Touch is a powerful force as groundbreaking research from the University of Virginia demonstrated.

The Assistant Professor of Psychology, James Coan, administered MRIs to 16 married women and warned them they might experience some type of shock.

The MRI scans indicated that the participants were experiencing anxiety.

When the women held each other’s hands their stress levels decreased, but when they held hands with their husbands, the women became even more relaxed.

And as we learned earlier, sleeping in bed with a partner reduces cortisol and leads to a surge in oxytocin, which also helps to ease worry and fear.

7: Makes us happier

You’re more likely to feel happier when you’re physically close to someone and there’s science behind this.

Women’s Health Magazine states that:

“Touching someone releases dopamine and serotonin, both of which can boost your mood and curb depression.”

So what’s so special about dopamine and serotonin?

When dopamine, an important chemical messenger to the brain, is released in big amounts it can make you feel pleasure.

Serotonin is sometimes referred to as the “happy chemical” because it contributes to wellbeing and happiness.

Once serotonin has been produced, it can be converted into melatonin by the body.

As neuroscientist Matthew Walker explains in the international bestseller Why We Sleep: Unlocking the Power of Sleep and Dreams, melatonin, sometimes referred to as the ‘hormone of darkness’ as it’s released at nighttime, is important as it influences the sleep/wake cycle.

It’s no wonder you feel on a high when you awake in the morning.

  • READ: 14 Health Benefits of Sleeping Early (Supercharge Your Life Tonight!)

8: Slows down aging

There’s an easy way to look and feel more youthful which doesn’t involve a stack of cosmetics.

It’s free and just involves you sharing your mattress space with someone.

Quality time together cuddling, and, having sex, can actually shed years off of you.

Scottish neuropsychologist David Weeks wrote in Secrets of the Superyoung that under these conditions and when you’ve got lower stress levels, your body feels a lot younger – 10 years younger!

9: Improves relationships

It would seem that couples that sleep in bed together, stay together.

Psychologist Professor Richard Wiseman, from the University of Hertfordshire, surveyed 1,000 people to gauge whether snuggling up to someone in bed has any effects on your relationship.

Respondents had to divulge how close they slept to their partner, the quality of their relationship, and rate their personality.

The most popular sleeping position for the couples involved were laying back-to-back (41 per cent) compared to facing the same way or ‘spooning’ (31 per cent) and facing one another (4 per cent).

The investigation showed that proximity in bed and relationships were interlinked; the closer the couples spent the night, the strong their relationship.

As cited by Harvard University and mentioned in our recent feature on ‘The Benefits of Sleeping Naked‘, skin-to-skin contact helps you to build attachment to your partner.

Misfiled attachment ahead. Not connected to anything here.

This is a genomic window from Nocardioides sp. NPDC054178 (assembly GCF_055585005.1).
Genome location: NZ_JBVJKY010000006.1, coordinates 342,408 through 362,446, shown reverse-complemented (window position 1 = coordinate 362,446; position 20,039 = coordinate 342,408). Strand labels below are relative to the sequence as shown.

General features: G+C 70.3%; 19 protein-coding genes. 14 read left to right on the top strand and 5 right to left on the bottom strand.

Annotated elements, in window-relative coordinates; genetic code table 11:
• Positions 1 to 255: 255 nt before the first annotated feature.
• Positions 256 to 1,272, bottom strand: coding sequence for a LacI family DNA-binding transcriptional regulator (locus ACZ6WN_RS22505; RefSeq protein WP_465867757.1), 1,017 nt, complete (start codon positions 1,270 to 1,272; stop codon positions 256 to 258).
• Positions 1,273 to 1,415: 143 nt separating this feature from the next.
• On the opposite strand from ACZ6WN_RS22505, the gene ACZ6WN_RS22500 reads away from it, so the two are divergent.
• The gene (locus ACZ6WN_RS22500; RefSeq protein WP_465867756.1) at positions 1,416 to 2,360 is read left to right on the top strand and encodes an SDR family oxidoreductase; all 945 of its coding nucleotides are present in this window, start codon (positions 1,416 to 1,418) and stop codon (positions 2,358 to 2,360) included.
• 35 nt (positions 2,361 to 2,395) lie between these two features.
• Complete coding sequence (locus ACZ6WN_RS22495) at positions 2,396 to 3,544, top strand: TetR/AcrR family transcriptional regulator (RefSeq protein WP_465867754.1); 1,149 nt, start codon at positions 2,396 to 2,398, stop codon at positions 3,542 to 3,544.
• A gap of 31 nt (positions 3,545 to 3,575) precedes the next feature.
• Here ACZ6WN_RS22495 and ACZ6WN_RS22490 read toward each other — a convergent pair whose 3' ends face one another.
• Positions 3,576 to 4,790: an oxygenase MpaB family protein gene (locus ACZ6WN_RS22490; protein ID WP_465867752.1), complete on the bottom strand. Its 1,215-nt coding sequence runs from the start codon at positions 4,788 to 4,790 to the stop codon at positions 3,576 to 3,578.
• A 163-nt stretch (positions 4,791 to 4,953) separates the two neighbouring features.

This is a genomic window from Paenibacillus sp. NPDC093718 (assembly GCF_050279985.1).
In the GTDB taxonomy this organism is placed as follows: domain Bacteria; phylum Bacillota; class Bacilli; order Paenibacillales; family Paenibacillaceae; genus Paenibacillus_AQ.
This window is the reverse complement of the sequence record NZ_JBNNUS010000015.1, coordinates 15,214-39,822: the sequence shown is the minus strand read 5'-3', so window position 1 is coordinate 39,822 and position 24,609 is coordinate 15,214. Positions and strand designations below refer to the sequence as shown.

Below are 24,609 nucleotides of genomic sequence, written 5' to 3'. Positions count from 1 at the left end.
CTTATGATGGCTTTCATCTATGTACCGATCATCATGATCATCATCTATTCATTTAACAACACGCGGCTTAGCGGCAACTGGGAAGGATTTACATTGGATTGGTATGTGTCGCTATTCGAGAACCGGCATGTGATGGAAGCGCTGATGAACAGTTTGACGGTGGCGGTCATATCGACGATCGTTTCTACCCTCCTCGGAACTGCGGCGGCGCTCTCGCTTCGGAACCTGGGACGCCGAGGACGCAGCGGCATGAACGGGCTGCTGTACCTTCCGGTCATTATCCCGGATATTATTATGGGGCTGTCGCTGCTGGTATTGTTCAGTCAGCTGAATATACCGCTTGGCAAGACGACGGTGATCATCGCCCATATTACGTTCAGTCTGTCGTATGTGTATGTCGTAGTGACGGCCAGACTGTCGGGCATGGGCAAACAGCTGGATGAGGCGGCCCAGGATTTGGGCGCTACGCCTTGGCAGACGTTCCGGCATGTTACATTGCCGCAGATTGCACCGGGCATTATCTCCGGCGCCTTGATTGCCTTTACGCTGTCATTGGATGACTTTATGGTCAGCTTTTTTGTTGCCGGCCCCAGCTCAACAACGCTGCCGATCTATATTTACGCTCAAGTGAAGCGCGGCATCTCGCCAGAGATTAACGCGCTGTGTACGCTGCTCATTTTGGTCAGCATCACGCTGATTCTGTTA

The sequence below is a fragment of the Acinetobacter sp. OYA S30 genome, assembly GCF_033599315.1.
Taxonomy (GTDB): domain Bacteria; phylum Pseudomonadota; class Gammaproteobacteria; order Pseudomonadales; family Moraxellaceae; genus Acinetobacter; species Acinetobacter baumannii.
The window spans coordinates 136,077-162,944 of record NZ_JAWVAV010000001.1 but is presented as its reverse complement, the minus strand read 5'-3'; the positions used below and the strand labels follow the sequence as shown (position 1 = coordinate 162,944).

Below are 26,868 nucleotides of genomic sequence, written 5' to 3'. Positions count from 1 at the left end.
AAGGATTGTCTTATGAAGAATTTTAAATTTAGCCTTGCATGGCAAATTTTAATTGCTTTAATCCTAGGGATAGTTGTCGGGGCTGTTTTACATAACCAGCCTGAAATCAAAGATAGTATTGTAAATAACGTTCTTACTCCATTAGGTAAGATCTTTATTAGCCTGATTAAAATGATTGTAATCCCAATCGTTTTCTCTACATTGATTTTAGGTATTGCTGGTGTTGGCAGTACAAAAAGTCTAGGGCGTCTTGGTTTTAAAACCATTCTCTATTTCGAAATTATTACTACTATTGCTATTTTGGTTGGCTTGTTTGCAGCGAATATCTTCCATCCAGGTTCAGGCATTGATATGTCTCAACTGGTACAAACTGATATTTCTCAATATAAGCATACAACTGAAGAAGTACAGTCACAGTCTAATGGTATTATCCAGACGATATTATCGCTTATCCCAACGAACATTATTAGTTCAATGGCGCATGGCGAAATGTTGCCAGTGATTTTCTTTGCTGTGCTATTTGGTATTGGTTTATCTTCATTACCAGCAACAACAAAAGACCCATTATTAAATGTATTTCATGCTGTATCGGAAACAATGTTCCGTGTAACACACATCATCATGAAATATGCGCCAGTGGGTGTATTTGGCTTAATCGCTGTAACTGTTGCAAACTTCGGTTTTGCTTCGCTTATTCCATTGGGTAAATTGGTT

• READ: 12 Health Benefits of Sleeping Naked: Ditch Your Bedclothes (Tonight)

10: Reduces inflammation

Researchers from the University of Pittsburgh firmly believe that sleeping next to someone reduces cortisol levels.

When this is reduced, so are cytokines, proteins that are involved in inflammation, and can lead to pain.

Don’t get us wrong, inflammation can be a force for good as it helps with the battle against infection and injury.

However, chronic low-level inflammation can also be damaging and has been known to play a part in many cancers, heart diseases, Alzheimer’s, type 2 diabetes and depression.

Next time you’re dreading sharing your duvet with your loved one, in fear that they might hog it, remember it’s going to make you feel great, healthier and happier!

  • READ: 68 (Surprising) Sleep Facts: Scary, Important, Interesting, Fun!

How to sleep next to a snoring partner

We’re all after a good night’s sleep – it’s not only good for our health and wellbeing, but our sanity too.

But if you share your bed with someone who snores, it can be difficult to get your eight hours. While they’re blissfully snoring away in dream land, you’re wide awake, quietly plotting how best to get your revenge.

Before you finalise your plot, though, try some of these tricks to make sure you get a good night’s sleep.

Go to bed before your snoring partner

“Going to bed before the snorer does will mean you won’t suffer from the anxiety of waiting for them to fall asleep and begin snoring, which you know will keep you awake,” comments Slumberdown’s sleep expert.

“Even if the snoring usually wakes you up, at least this way you can get a head start with your sleep and, you never know, you might even sleep through the noise when your partner joins you.”

Sew a tennis ball into the back of the snorer’s pyjamas

“It might sound bonkers but it’s one of my best tips to prevent snoring,” explains Sammy.

“Sewing a tennis ball on to the back of the snorer’s pyjamas will make it uncomfortable for them to lie on their back, which is the position most likely to trigger snoring. Instead, the snoring partner will be forced to sleep on their side and will therefore be less likely to snore.”

Try using a white noise machine